Cat Smith column: Cuts to our schools must come to an end

Fleetwood Hospital has won the support of the Prince of Wales, as one of seven community projects he is supporting across the country to mark his 70th birthday
Fleetwood Hospital has won the support of the Prince of Wales, as one of seven community projects he is supporting across the country to mark his 70th birthday

Fleetwood MP Cat Smith hails good news about the port's hospital and highlights 'Dickensian' poverty in schools

Congratulations to Fleetwood Trust, the new owners of Fleetwood Hospital.

It’s been announced the community project is just one of seven across the country to be supported by the Prince of Wales as part of his 70th birthday celebrations.

The hospital went through a rigorous selection process to be shortlisted for the ‘Seven for 70’scheme, and was chosen from over 90 other potential projects across the UK.

The Prince’s Foundation was attracted to the project by the need for community services and the opportunity to provide these to the people in Fleetwood by adapting the former hospital. The Prince’s Foundation will apply its experience in community engagement, planning and design to support the Trust in delivering a community hub addressing issues from health and wellbeing to social care and family welfare.

I know the Prince of Wales is committed to engaging with local people to create harmonious and sustainable communities and I really look forward to seeing this project come to fruition.

A survey amongst teachers has uncovered ‘distressing’ levels of poverty, including rising hunger and problems with housing.

“I found out last week that a third of my class sleep in their uniforms as they don’t have pyjamas.” That was the response of just one of the teachers who took part in the survey conducted by the NEU teaching union.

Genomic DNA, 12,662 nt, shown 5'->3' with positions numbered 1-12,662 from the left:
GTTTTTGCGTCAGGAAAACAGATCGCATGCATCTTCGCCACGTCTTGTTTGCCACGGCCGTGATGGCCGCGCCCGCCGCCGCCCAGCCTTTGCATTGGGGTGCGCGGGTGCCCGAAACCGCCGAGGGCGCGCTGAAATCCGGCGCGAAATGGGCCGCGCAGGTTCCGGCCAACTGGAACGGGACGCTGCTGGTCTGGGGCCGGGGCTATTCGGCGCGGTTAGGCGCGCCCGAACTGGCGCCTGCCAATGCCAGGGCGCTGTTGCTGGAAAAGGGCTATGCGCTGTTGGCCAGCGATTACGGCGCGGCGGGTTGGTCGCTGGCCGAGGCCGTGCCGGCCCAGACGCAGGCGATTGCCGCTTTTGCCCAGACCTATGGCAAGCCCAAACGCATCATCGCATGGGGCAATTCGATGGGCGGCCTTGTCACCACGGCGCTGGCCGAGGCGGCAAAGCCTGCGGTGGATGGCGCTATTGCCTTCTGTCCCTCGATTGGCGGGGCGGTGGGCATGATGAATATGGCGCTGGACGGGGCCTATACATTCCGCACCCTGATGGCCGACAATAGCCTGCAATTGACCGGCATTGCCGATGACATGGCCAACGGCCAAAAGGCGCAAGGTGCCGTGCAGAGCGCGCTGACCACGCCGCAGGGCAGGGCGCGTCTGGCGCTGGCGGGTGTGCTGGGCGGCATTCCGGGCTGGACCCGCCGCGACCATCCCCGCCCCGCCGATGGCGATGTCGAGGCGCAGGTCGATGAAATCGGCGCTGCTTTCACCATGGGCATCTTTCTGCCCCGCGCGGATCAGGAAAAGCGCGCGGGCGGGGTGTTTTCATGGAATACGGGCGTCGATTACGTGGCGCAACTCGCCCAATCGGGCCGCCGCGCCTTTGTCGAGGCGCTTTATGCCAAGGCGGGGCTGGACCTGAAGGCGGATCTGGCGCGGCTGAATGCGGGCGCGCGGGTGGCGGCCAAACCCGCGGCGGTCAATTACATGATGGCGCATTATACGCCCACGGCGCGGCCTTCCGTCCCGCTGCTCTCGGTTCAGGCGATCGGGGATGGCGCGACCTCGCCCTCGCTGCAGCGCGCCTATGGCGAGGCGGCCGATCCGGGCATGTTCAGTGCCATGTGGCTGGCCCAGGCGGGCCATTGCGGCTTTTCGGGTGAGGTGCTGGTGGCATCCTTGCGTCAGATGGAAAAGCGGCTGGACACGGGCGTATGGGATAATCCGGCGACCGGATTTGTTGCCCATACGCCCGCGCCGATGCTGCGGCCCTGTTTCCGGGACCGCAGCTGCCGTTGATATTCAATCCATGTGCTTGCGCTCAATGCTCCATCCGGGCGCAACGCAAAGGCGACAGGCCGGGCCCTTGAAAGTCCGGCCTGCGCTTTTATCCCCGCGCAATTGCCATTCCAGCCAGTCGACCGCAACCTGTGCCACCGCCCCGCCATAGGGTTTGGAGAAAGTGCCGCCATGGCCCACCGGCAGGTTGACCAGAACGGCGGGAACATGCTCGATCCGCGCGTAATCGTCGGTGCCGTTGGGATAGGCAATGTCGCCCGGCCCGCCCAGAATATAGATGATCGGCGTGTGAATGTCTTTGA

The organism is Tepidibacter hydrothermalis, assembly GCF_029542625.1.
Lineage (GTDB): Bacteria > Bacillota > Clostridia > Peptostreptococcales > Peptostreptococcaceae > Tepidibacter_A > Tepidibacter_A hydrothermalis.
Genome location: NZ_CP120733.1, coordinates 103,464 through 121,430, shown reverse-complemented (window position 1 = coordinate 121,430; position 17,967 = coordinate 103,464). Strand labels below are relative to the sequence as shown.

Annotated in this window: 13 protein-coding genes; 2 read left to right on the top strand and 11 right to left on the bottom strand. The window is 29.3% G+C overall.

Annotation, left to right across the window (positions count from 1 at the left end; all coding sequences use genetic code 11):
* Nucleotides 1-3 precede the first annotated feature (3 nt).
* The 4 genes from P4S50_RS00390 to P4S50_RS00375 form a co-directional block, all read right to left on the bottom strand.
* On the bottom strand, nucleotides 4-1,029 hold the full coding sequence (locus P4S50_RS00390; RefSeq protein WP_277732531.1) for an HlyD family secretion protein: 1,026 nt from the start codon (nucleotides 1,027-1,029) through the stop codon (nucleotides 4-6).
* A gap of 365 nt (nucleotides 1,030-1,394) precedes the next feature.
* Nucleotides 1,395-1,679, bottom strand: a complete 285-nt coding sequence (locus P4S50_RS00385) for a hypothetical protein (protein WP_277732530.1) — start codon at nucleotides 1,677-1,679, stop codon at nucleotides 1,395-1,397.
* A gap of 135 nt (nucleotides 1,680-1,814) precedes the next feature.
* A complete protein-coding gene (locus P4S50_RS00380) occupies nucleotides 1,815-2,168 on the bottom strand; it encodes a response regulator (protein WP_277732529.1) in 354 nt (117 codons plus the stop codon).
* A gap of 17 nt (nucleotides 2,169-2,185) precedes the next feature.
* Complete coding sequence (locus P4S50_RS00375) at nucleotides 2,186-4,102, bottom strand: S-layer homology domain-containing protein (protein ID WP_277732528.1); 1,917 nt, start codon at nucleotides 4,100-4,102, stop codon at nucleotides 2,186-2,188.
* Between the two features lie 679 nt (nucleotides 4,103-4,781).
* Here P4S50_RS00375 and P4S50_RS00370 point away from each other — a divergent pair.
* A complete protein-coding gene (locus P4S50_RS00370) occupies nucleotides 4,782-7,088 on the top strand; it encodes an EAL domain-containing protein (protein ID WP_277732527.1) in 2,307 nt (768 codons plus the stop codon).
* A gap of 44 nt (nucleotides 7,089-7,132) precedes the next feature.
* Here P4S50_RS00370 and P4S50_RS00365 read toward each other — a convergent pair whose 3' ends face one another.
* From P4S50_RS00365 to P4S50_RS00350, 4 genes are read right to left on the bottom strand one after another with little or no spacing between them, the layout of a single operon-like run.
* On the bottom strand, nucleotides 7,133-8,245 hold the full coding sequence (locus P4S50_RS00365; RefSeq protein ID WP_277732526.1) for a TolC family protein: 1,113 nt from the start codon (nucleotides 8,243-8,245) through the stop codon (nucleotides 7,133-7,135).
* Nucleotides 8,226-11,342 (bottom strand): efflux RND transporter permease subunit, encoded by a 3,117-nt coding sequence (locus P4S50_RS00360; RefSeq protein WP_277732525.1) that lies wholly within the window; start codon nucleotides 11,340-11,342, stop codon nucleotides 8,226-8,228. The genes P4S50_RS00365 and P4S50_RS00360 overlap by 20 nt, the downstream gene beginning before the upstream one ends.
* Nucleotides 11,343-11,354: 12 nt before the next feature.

“We are buying them coats on a scale never seen before,” said another teacher, while another said “we give free school dinners to children who don’t qualify for free school meals because their parents work but have contacted us to say they have no money that day.”

The survey interviewed a total of 1,026 teachers in England, of whom three-quarters worked in secondary schools and the rest in primary schools. 53 per cent of those surveyed said they believed more children and young people would go hungry over Christmas, while 40 per cent said their schools were having to provide extra items for pupils and their families because of increased poverty.

This is a Dickensian picture of the poverty that far too many children and their families are having to endure.

Cuts to schools, children’s services and to the social security system, and the Government’s failure to address the in-work poverty faced by one in five workers is having a devastating impact and it has to stop.

At the end of last week police in Fleetwood seized close to 1,700 cannabis plants with an estimated street value of more than £3m after raiding a former department store in the town.

The factory has been dismantled with support from Lancashire Fire and Rescue and Electricity North West. The drugs seized will be destroyed and I understand some of those involved were victims of modern day slavery.

Police say the people who grow cannabis are often funding organised crime whilst others may be tampering with electricity supplies to power their cannabis farms which can have lethal consequences for neighbouring properties. They say it’s important that everyone knows what to look out for – from screened-off windows and unusual amounts of heat emanating from a property to signs of bypassing electricity meters.

If you saw anyone acting suspiciously or behaving unusually, close to the Store 21 building on Lord Street in recent months then please call the police on 101 or Crimestoppers on 0800 555 111 quoting log 0961.

Finally I wish you all a very happy Christmas.